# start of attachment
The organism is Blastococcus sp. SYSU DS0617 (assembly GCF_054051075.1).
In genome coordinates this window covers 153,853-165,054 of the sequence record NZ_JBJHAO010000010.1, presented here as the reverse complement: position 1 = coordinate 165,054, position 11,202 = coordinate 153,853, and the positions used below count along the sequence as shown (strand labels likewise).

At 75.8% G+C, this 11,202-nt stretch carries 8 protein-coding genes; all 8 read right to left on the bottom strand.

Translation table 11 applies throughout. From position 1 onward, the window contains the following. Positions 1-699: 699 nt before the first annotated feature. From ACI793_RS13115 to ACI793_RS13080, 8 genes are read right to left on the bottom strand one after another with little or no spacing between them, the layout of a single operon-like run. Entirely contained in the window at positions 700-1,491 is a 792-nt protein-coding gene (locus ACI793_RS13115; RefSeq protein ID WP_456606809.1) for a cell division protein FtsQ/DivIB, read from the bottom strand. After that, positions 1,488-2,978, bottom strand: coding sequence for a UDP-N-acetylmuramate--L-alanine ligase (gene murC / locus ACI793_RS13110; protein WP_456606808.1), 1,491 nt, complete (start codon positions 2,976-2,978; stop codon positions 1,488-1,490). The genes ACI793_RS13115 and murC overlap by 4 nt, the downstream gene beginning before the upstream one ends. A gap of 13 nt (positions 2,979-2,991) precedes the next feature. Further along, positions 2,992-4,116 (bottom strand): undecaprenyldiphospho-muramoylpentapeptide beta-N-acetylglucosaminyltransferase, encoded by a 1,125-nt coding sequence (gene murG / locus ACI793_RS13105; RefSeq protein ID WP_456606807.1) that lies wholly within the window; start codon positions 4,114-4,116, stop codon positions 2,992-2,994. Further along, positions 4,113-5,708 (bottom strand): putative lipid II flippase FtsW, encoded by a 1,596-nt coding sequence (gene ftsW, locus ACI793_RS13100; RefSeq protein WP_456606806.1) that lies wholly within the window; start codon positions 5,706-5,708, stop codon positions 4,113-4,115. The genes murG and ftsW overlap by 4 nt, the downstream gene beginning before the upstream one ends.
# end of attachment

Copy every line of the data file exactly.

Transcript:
The organism is Blastococcus sp. SYSU DS0617 (assembly GCF_054051075.1).
In genome coordinates this window covers 153,853-165,054 of the sequence record NZ_JBJHAO010000010.1, presented here as the reverse complement: position 1 = coordinate 165,054, position 11,202 = coordinate 153,853, and the positions used below count along the sequence as shown (strand labels likewise).

At 75.8% G+C, this 11,202-nt stretch carries 8 protein-coding genes; all 8 read right to left on the bottom strand.

Translation table 11 applies throughout. From position 1 onward, the window contains the following. Positions 1-699: 699 nt before the first annotated feature. From ACI793_RS13115 to ACI793_RS13080, 8 genes are read right to left on the bottom strand one after another with little or no spacing between them, the layout of a single operon-like run. Entirely contained in the window at positions 700-1,491 is a 792-nt protein-coding gene (locus ACI793_RS13115; RefSeq protein ID WP_456606809.1) for a cell division protein FtsQ/DivIB, read from the bottom strand. After that, positions 1,488-2,978, bottom strand: coding sequence for a UDP-N-acetylmuramate--L-alanine ligase (gene murC / locus ACI793_RS13110; protein WP_456606808.1), 1,491 nt, complete (start codon positions 2,976-2,978; stop codon positions 1,488-1,490). The genes ACI793_RS13115 and murC overlap by 4 nt, the downstream gene beginning before the upstream one ends. A gap of 13 nt (positions 2,979-2,991) precedes the next feature. Further along, positions 2,992-4,116 (bottom strand): undecaprenyldiphospho-muramoylpentapeptide beta-N-acetylglucosaminyltransferase, encoded by a 1,125-nt coding sequence (gene murG / locus ACI793_RS13105; RefSeq protein ID WP_456606807.1) that lies wholly within the window; start codon positions 4,114-4,116, stop codon positions 2,992-2,994. Further along, positions 4,113-5,708 (bottom strand): putative lipid II flippase FtsW, encoded by a 1,596-nt coding sequence (gene ftsW, locus ACI793_RS13100; RefSeq protein WP_456606806.1) that lies wholly within the window; start codon positions 5,706-5,708, stop codon positions 4,113-4,115. The genes murG and ftsW overlap by 4 nt, the downstream gene beginning before the upstream one ends.